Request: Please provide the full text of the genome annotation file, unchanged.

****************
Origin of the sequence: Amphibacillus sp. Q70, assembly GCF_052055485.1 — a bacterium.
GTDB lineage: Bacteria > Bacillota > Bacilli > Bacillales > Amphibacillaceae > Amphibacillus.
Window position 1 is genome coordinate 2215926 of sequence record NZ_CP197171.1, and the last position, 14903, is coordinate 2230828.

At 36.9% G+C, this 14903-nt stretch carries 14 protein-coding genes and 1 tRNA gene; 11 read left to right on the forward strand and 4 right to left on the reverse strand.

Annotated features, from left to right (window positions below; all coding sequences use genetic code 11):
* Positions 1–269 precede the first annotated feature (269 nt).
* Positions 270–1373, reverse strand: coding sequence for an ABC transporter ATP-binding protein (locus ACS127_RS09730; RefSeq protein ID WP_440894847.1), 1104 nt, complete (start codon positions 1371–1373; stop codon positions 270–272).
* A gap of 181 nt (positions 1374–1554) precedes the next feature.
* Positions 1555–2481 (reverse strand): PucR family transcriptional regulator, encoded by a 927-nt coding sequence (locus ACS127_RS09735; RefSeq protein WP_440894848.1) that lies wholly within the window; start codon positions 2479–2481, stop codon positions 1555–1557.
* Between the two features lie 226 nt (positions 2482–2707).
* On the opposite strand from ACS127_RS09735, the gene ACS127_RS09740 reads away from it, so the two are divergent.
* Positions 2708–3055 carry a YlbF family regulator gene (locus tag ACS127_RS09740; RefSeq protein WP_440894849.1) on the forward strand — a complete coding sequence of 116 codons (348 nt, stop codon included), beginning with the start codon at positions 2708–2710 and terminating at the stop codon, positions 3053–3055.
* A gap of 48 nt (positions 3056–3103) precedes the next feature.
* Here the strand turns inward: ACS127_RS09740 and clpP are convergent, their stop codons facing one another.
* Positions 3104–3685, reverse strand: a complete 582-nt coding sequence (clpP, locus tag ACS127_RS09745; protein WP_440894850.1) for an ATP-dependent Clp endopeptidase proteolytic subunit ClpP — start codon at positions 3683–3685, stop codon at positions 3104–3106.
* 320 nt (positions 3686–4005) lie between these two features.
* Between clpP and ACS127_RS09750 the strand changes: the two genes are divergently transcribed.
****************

Origin of the sequence: Amphibacillus sp. Q70, assembly GCF_052055485.1 — a bacterium.
GTDB lineage: Bacteria > Bacillota > Bacilli > Bacillales > Amphibacillaceae > Amphibacillus.
Window position 1 is genome coordinate 2215926 of sequence record NZ_CP197171.1, and the last position, 14903, is coordinate 2230828.

At 36.9% G+C, this 14903-nt stretch carries 14 protein-coding genes and 1 tRNA gene; 11 read left to right on the forward strand and 4 right to left on the reverse strand.

Annotated features, from left to right (window positions below; all coding sequences use genetic code 11):
* Positions 1–269 precede the first annotated feature (269 nt).
* Positions 270–1373, reverse strand: coding sequence for an ABC transporter ATP-binding protein (locus ACS127_RS09730; RefSeq protein ID WP_440894847.1), 1104 nt, complete (start codon positions 1371–1373; stop codon positions 270–272).
* A gap of 181 nt (positions 1374–1554) precedes the next feature.
* Positions 1555–2481 (reverse strand): PucR family transcriptional regulator, encoded by a 927-nt coding sequence (locus ACS127_RS09735; RefSeq protein WP_440894848.1) that lies wholly within the window; start codon positions 2479–2481, stop codon positions 1555–1557.
* Between the two features lie 226 nt (positions 2482–2707).
* On the opposite strand from ACS127_RS09735, the gene ACS127_RS09740 reads away from it, so the two are divergent.
* Positions 2708–3055 carry a YlbF family regulator gene (locus tag ACS127_RS09740; RefSeq protein WP_440894849.1) on the forward strand — a complete coding sequence of 116 codons (348 nt, stop codon included), beginning with the start codon at positions 2708–2710 and terminating at the stop codon, positions 3053–3055.
* A gap of 48 nt (positions 3056–3103) precedes the next feature.
* Here the strand turns inward: ACS127_RS09740 and clpP are convergent, their stop codons facing one another.
* Positions 3104–3685, reverse strand: a complete 582-nt coding sequence (clpP, locus tag ACS127_RS09745; protein WP_440894850.1) for an ATP-dependent Clp endopeptidase proteolytic subunit ClpP — start codon at positions 3683–3685, stop codon at positions 3104–3106.
* 320 nt (positions 3686–4005) lie between these two features.
* Between clpP and ACS127_RS09750 the strand changes: the two genes are divergently transcribed.